Another interesting observation regards the dependence of the RG fixed point upon the type of forcing. The authors' finding is that there exist two distinct fixed points depending on the nature of the forcing. If the forcing is concentrated on one infrared shell the fixed point describes anomalous scaling. If instead the forcing is a powerlaw on all shells the corresponding fixed point is associated to dimensional scaling. The authors speculate that the same phenomenon may occur in realistic models of fluid turbulence. This conclusion maybe, however, too hasty or perhaps not clearly formulated. Numerical simulations of the stochastic NavierStokes equation in two dimensions by A Mazzino et al PRL 99 (14), 144502, and JSTAT 2009 (10), P10012 give, so far undisputed evidence, that power law forcing may bring about both type of behaviors. Specifically, dimensional scaling dominates in parametric regions where it is expected to be so based on the analysis of the KarmanHowarthMonin equation. Conversely inverse energy cascade for ($ d=2 $ and $ \varepsilon<4 $) and or direct enstrophy cascade ($ \varepsilon>6 $) become the dominant contributions to scaling in complementary parametric regions again in agreement with predictions based on the asymptotic analysis of the KHM equation. In my understanding, the benchmark for identifying a ``turbulence'' fixed point for functional RG in NavierStokes is the 5/3 law and consistency with Galilean invariance (Ward identities). As both types of forcing (e.g. power law at $ \epsilon=4 $ and large scale in $d=3$) satisfy these requirements, the interpretation of the fixed points they bring about in what should be the fully developed turbulence regime remains, in my opinion, inconclusive. In the case of shell models the absence of spatial structure maybe ultimately responsible for the observed phenomenon. A more careful discussion by the authors of this point would be desirable.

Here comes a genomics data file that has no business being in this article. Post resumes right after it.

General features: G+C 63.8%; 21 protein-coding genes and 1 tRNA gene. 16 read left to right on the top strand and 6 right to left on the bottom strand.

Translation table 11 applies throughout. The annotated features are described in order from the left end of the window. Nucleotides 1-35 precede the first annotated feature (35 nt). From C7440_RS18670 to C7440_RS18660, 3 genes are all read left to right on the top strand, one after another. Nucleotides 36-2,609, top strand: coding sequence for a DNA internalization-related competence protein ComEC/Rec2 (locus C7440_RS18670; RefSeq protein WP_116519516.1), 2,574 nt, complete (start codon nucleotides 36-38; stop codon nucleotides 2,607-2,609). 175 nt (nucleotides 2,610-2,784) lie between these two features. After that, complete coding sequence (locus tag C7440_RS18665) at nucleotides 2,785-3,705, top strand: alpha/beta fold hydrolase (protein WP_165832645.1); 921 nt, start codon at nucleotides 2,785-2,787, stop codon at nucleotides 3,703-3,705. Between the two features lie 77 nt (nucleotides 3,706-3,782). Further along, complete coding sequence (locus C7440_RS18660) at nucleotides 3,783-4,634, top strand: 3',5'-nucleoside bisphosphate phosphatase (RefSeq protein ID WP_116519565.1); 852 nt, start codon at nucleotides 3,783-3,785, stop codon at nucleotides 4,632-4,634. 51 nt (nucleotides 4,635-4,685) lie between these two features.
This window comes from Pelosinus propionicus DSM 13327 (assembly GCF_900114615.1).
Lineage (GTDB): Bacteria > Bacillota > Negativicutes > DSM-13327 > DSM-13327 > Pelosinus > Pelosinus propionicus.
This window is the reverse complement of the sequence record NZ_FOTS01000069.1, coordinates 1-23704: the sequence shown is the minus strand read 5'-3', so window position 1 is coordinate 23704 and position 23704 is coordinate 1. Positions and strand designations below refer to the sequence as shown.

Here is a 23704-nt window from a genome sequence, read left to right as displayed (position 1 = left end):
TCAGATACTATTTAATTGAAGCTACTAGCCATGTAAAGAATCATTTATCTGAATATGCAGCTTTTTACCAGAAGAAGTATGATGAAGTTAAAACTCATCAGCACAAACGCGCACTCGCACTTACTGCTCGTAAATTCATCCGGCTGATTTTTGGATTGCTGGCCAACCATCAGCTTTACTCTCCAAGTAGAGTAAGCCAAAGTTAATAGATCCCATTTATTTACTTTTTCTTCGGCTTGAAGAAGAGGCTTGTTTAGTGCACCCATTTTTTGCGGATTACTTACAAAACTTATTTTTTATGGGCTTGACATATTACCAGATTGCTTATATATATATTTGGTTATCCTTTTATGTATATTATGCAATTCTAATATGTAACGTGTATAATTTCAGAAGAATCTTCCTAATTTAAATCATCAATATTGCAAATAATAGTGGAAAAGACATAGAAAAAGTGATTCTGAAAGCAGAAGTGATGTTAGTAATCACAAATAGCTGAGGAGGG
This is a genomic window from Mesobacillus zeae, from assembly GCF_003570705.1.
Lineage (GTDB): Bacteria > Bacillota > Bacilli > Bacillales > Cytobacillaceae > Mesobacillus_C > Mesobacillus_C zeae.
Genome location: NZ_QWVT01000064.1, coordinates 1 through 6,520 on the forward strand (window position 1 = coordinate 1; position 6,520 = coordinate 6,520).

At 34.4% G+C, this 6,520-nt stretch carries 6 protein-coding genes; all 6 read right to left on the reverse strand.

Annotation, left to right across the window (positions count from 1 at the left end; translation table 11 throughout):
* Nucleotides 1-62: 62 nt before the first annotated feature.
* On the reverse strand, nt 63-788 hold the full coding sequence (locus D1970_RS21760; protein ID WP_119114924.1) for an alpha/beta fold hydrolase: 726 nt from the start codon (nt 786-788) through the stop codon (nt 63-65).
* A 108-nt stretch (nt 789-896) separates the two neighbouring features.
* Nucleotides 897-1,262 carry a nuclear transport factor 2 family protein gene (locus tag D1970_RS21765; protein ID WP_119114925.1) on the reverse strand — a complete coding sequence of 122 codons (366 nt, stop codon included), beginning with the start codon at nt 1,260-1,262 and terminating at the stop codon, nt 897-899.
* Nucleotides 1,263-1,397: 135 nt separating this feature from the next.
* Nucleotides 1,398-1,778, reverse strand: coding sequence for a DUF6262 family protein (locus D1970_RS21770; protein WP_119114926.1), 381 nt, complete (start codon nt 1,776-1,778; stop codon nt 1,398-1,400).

Overall the paper is well written and comes from a collaboration including one of the leading experts (Canet) on FRG methods so I have no remarks on the technical implementation. Hence my recommendation is to publish with minor amendments in relation to my comments above.